Cyprus on Tuesday agreed on the terms of its 10-billion-euro bailout with the troika as the country’s Finance Minister Michalis Sarris stepped down pending an investigation into the running of Cyprus Popular Bank (Laiki), where he was previously the CEO.
Government Spokesman Christos Stylianides announced that a memorandum had been agreed with the European Commission, European Central Bank and International Monetary Fund.
“This is an important development, which brings a long period of uncertainty,” he said.
Cyprus expects to receive its first bailout tranche in early May. Nicosia will be charged an interest rate of 2.5 percent for its loans but will receive a 10-year grace period on repayments.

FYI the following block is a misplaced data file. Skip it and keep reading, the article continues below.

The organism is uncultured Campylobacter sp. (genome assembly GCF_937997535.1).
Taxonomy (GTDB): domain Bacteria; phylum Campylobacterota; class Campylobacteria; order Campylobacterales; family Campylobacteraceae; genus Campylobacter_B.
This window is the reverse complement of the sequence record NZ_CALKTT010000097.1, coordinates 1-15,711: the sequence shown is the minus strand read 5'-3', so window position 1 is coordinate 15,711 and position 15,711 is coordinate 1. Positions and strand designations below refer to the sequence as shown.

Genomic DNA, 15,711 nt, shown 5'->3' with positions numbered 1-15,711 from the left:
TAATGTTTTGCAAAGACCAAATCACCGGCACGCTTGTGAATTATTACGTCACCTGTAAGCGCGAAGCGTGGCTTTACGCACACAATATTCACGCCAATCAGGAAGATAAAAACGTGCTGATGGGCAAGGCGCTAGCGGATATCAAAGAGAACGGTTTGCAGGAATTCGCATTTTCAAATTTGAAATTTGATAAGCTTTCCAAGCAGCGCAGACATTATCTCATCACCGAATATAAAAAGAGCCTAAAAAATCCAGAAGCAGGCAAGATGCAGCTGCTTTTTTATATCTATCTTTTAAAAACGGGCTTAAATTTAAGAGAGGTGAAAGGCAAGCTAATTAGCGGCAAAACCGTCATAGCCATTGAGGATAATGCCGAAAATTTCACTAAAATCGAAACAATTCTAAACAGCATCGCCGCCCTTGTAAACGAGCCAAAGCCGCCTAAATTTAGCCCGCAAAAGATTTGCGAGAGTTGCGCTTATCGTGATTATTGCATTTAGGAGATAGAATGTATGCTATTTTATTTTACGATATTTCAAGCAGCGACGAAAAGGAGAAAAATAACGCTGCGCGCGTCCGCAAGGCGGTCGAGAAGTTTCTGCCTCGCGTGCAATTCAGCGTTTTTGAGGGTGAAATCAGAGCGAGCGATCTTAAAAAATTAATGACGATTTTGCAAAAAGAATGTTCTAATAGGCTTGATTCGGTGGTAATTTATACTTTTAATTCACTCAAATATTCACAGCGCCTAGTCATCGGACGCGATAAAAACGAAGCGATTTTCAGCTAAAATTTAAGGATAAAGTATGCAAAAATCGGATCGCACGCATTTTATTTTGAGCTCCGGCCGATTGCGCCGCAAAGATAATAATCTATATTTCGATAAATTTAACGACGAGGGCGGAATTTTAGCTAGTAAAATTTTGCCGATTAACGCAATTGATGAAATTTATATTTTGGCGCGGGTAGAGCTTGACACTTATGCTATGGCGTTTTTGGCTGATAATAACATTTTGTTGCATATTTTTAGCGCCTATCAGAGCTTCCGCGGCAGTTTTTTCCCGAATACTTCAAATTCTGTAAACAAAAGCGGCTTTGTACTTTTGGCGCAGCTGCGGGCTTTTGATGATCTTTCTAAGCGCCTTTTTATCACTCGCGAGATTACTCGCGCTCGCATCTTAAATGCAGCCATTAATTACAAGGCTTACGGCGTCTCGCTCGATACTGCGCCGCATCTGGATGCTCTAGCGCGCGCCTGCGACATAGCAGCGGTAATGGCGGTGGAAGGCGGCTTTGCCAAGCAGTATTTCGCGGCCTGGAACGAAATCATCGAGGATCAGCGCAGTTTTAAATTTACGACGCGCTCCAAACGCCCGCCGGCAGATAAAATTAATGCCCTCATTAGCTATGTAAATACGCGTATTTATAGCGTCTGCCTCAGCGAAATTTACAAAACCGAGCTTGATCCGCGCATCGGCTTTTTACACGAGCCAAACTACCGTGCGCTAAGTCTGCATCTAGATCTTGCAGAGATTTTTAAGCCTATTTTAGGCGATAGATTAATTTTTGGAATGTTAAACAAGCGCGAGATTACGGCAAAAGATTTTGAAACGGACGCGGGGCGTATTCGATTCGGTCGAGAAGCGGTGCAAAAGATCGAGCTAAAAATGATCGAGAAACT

In return, Cyprus has agreed to a range of fiscal measures and reforms that include the corporate tax rate rising from 10 to 12.5 percent, 4,500 civil servants leaving the public sector by 2018 and 170,000 Cypriots paying a temporary insurance fee of 1.5 percent on monthly salaries for access to healthcare.
Stylianides said Cyprus will retain “exclusive responsibility” for the exploitation and management of natural gas revenues as part of the agreement.
The memorandum foresees Cyprus running a primary deficit until 2016 and a primary surplus of 4 percent of GDP from 2017 onward.
Sarris’s departure from the Finance Ministry was expected as due to an investigation into practices at Cypriot banks. It is also thought President Nicos Anastasiades lost confidence in Sarris. Labor Minister Harris Georgiades was named as his replacement.